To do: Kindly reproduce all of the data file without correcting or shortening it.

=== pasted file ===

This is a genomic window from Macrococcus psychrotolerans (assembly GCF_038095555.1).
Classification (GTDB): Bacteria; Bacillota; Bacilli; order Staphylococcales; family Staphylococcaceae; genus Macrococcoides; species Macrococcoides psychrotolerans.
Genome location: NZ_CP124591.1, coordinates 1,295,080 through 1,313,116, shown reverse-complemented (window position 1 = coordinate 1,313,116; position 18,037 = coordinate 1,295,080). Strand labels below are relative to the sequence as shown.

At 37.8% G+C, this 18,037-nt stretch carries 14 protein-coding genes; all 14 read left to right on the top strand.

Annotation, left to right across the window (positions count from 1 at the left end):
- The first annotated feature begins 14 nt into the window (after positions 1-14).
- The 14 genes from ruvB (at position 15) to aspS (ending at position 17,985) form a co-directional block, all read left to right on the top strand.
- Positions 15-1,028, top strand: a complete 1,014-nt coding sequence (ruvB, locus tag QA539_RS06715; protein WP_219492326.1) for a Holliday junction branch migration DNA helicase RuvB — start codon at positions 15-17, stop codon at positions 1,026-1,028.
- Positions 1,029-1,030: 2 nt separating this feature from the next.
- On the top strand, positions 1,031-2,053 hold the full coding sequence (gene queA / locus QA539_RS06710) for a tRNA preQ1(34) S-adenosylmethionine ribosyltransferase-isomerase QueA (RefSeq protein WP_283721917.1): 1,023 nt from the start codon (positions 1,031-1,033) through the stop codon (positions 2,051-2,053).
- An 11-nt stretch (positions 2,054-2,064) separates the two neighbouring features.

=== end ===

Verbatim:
This is a genomic window from Macrococcus psychrotolerans (assembly GCF_038095555.1).
Classification (GTDB): Bacteria; Bacillota; Bacilli; order Staphylococcales; family Staphylococcaceae; genus Macrococcoides; species Macrococcoides psychrotolerans.
Genome location: NZ_CP124591.1, coordinates 1,295,080 through 1,313,116, shown reverse-complemented (window position 1 = coordinate 1,313,116; position 18,037 = coordinate 1,295,080). Strand labels below are relative to the sequence as shown.

At 37.8% G+C, this 18,037-nt stretch carries 14 protein-coding genes; all 14 read left to right on the top strand.

Annotation, left to right across the window (positions count from 1 at the left end):
- The first annotated feature begins 14 nt into the window (after positions 1-14).
- The 14 genes from ruvB (at position 15) to aspS (ending at position 17,985) form a co-directional block, all read left to right on the top strand.
- Positions 15-1,028, top strand: a complete 1,014-nt coding sequence (ruvB, locus tag QA539_RS06715; protein WP_219492326.1) for a Holliday junction branch migration DNA helicase RuvB — start codon at positions 15-17, stop codon at positions 1,026-1,028.
- Positions 1,029-1,030: 2 nt separating this feature from the next.
- On the top strand, positions 1,031-2,053 hold the full coding sequence (gene queA / locus QA539_RS06710) for a tRNA preQ1(34) S-adenosylmethionine ribosyltransferase-isomerase QueA (RefSeq protein WP_283721917.1): 1,023 nt from the start codon (positions 1,031-1,033) through the stop codon (positions 2,051-2,053).
- An 11-nt stretch (positions 2,054-2,064) separates the two neighbouring features.